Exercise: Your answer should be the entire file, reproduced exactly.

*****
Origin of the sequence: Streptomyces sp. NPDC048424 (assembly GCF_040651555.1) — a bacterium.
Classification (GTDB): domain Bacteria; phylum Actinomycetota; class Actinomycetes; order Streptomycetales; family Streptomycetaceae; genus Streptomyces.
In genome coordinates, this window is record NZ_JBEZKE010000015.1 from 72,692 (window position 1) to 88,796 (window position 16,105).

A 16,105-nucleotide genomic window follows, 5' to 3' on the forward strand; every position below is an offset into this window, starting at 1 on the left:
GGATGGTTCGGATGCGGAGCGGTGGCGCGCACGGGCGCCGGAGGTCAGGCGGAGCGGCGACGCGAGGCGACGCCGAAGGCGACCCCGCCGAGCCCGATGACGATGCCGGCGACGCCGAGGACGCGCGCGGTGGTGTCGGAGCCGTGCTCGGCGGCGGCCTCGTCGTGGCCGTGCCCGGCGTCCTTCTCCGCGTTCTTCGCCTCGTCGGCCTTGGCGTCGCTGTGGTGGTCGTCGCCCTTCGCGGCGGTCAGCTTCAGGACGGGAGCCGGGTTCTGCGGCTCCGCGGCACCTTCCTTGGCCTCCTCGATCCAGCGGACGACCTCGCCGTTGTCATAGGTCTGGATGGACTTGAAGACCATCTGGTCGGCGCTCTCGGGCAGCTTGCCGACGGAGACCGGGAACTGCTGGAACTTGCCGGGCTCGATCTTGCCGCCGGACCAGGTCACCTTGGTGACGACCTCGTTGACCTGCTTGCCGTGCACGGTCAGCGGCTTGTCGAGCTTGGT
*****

Origin of the sequence: Streptomyces sp. NPDC048424 (assembly GCF_040651555.1) — a bacterium.
Classification (GTDB): domain Bacteria; phylum Actinomycetota; class Actinomycetes; order Streptomycetales; family Streptomycetaceae; genus Streptomyces.
In genome coordinates, this window is record NZ_JBEZKE010000015.1 from 72,692 (window position 1) to 88,796 (window position 16,105).

A 16,105-nucleotide genomic window follows, 5' to 3' on the forward strand; every position below is an offset into this window, starting at 1 on the left:
GGATGGTTCGGATGCGGAGCGGTGGCGCGCACGGGCGCCGGAGGTCAGGCGGAGCGGCGACGCGAGGCGACGCCGAAGGCGACCCCGCCGAGCCCGATGACGATGCCGGCGACGCCGAGGACGCGCGCGGTGGTGTCGGAGCCGTGCTCGGCGGCGGCCTCGTCGTGGCCGTGCCCGGCGTCCTTCTCCGCGTTCTTCGCCTCGTCGGCCTTGGCGTCGCTGTGGTGGTCGTCGCCCTTCGCGGCGGTCAGCTTCAGGACGGGAGCCGGGTTCTGCGGCTCCGCGGCACCTTCCTTGGCCTCCTCGATCCAGCGGACGACCTCGCCGTTGTCATAGGTCTGGATGGACTTGAAGACCATCTGGTCGGCGCTCTCGGGCAGCTTGCCGACGGAGACCGGGAACTGCTGGAACTTGCCGGGCTCGATCTTGCCGCCGGACCAGGTCACCTTGGTGACGACCTCGTTGACCTGCTTGCCGTGCACGGTCAGCGGCTTGTCGAGCTTGGT